Personally I think that the open theistic view accounts better than the classical view does for the successes and failures that I read about in the Bible and see in my own and others’ lives. For example, I don’t think that David’s adultery with Bathsheba and subsequent murder of her husband occurred because this was God’s will for him and them. He let David do what he chose to do and then stepped in to bring good out of the situation.

For an explanation of how God provides guidance from an open theistic perspective, see the section on divine guidance in “Practical Implications” by David Basinger in Clark Pinnock et al’s The Openness of God (Downers Grove, Illinois: InterVarsity Press, 1994; pages 162-168). Criticism and defence of it also appear, respectively, in Bruce A. Ware’s God’s Lesser Glory (Wheaton, Illinois: Crossway Books, 2000; pages 177-189) and John Sanders’ The God Who Risks (Downers Grove, Illinois: InterVarsity Press, 1998; pages 275-278).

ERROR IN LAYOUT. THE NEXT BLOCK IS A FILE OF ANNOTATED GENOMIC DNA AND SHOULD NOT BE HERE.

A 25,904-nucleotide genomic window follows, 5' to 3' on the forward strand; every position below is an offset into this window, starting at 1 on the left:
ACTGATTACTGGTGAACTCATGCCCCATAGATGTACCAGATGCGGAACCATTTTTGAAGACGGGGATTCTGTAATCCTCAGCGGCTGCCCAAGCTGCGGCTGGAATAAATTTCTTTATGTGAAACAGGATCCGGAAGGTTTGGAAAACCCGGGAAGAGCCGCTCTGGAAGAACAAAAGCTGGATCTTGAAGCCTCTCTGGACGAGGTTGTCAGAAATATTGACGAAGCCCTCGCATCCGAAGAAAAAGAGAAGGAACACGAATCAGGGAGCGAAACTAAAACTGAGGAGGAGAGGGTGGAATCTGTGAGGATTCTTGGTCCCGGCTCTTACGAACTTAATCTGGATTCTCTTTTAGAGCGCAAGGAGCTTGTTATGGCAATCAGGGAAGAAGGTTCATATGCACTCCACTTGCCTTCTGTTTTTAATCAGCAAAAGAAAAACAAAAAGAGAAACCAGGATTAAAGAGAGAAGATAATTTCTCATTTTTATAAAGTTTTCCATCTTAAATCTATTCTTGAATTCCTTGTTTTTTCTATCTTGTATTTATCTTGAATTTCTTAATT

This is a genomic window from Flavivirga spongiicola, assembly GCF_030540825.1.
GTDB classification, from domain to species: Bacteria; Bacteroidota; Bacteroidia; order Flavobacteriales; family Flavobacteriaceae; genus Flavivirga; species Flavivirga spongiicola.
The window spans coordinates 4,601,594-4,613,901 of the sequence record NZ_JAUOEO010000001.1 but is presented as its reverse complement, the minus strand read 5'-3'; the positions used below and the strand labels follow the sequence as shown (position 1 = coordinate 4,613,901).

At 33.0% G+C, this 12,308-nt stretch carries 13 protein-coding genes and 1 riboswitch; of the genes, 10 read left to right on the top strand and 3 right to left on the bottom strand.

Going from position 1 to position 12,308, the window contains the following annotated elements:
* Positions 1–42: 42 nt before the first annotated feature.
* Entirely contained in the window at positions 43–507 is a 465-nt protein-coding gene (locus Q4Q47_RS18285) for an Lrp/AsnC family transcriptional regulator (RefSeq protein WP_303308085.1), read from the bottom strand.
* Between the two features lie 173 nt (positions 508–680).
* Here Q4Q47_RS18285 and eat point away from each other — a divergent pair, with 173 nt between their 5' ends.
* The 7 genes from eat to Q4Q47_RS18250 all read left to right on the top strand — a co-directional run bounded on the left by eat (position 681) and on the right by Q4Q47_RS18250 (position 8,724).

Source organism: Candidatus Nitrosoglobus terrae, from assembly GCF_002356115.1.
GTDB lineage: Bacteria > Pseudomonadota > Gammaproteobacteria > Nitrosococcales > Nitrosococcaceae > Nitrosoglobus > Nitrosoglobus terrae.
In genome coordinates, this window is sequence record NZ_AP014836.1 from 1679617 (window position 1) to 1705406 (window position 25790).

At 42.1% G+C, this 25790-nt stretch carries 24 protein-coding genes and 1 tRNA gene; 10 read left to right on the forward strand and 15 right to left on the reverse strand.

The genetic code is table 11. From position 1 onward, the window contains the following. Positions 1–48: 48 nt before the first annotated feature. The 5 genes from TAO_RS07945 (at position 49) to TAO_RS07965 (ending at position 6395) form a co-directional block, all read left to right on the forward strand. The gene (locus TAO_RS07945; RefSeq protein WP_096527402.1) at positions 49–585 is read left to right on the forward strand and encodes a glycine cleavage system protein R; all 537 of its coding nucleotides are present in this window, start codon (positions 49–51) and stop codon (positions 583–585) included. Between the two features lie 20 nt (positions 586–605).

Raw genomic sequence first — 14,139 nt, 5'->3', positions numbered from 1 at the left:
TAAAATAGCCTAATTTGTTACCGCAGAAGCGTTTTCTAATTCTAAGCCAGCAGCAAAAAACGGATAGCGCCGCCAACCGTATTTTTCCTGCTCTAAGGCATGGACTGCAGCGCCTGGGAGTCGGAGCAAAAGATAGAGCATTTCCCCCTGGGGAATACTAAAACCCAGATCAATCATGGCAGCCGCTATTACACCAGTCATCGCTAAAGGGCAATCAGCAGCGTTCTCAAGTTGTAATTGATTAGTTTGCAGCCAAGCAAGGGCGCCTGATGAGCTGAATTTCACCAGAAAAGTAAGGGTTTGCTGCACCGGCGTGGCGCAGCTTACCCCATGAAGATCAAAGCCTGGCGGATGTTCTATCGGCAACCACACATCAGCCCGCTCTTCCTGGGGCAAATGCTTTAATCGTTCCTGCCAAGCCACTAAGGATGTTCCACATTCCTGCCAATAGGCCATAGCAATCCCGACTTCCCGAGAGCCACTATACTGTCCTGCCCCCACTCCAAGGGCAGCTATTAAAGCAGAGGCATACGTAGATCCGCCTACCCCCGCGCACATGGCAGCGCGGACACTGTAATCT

In May I’ll be posting a short study of Ephesians 6:10-18 (Spiritual warfare and the armour of God), and in June I’ll be posting updates of my posts last fall on the best books and websites/blogs on open theism. Please let me know of books and websites that you think should be included in the latter.

Open Theism Lessens God’s Sovereignty and Glory

This is the third in a series of four posts on the objections made to open theism that I identified in the first post at Open Theism, “An Introduction to Open Theism.” It expands on “demeaning His sovereignty and diminishing His glory” in this passage in the post:

Opponents of open theism also charge that it undermines God’s omnipotence and omniscience, thus demeaning His sovereignty and diminishing His glory.

God’s Sovereignty

Opponents of open theism charge that it demeans God’s sovereignty because according to it much that happens is the result of decisions made by created beings, humans and fallen angels, rather than what God wants.